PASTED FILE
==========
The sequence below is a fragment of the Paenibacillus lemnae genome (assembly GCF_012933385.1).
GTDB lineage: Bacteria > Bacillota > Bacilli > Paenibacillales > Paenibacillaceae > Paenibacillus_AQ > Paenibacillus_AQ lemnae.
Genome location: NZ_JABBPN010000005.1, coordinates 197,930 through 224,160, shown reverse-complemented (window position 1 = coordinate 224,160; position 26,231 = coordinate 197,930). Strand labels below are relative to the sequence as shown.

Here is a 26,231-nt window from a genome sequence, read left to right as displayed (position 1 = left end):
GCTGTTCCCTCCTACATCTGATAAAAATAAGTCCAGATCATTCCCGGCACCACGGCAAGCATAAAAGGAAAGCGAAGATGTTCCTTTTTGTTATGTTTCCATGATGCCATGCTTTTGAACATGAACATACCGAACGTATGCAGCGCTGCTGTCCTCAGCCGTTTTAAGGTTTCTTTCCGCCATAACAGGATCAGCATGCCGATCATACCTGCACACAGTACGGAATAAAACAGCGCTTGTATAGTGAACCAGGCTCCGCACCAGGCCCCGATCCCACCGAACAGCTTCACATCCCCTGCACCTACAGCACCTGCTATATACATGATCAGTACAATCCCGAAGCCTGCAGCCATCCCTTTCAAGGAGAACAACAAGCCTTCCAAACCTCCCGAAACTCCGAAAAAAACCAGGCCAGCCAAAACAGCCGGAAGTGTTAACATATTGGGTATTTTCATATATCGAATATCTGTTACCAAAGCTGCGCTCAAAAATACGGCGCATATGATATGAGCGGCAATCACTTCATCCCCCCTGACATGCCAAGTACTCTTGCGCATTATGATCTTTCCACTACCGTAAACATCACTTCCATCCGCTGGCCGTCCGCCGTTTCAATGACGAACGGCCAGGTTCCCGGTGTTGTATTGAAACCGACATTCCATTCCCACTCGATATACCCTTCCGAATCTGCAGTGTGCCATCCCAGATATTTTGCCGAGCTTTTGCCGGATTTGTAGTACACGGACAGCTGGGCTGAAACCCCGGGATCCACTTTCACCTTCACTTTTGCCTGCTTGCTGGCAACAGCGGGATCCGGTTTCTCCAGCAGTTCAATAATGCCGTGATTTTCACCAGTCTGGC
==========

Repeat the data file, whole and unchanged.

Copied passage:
The sequence below is a fragment of the Paenibacillus lemnae genome (assembly GCF_012933385.1).
GTDB lineage: Bacteria > Bacillota > Bacilli > Paenibacillales > Paenibacillaceae > Paenibacillus_AQ > Paenibacillus_AQ lemnae.
Genome location: NZ_JABBPN010000005.1, coordinates 197,930 through 224,160, shown reverse-complemented (window position 1 = coordinate 224,160; position 26,231 = coordinate 197,930). Strand labels below are relative to the sequence as shown.

Here is a 26,231-nt window from a genome sequence, read left to right as displayed (position 1 = left end):
GCTGTTCCCTCCTACATCTGATAAAAATAAGTCCAGATCATTCCCGGCACCACGGCAAGCATAAAAGGAAAGCGAAGATGTTCCTTTTTGTTATGTTTCCATGATGCCATGCTTTTGAACATGAACATACCGAACGTATGCAGCGCTGCTGTCCTCAGCCGTTTTAAGGTTTCTTTCCGCCATAACAGGATCAGCATGCCGATCATACCTGCACACAGTACGGAATAAAACAGCGCTTGTATAGTGAACCAGGCTCCGCACCAGGCCCCGATCCCACCGAACAGCTTCACATCCCCTGCACCTACAGCACCTGCTATATACATGATCAGTACAATCCCGAAGCCTGCAGCCATCCCTTTCAAGGAGAACAACAAGCCTTCCAAACCTCCCGAAACTCCGAAAAAAACCAGGCCAGCCAAAACAGCCGGAAGTGTTAACATATTGGGTATTTTCATATATCGAATATCTGTTACCAAAGCTGCGCTCAAAAATACGGCGCATATGATATGAGCGGCAATCACTTCATCCCCCCTGACATGCCAAGTACTCTTGCGCATTATGATCTTTCCACTACCGTAAACATCACTTCCATCCGCTGGCCGTCCGCCGTTTCAATGACGAACGGCCAGGTTCCCGGTGTTGTATTGAAACCGACATTCCATTCCCACTCGATATACCCTTCCGAATCTGCAGTGTGCCATCCCAGATATTTTGCCGAGCTTTTGCCGGATTTGTAGTACACGGACAGCTGGGCTGAAACCCCGGGATCCACTTTCACCTTCACTTTTGCCTGCTTGCTGGCAACAGCGGGATCCGGTTTCTCCAGCAGTTCAATAATGCCGTGATTTTCACCAGTCTGGC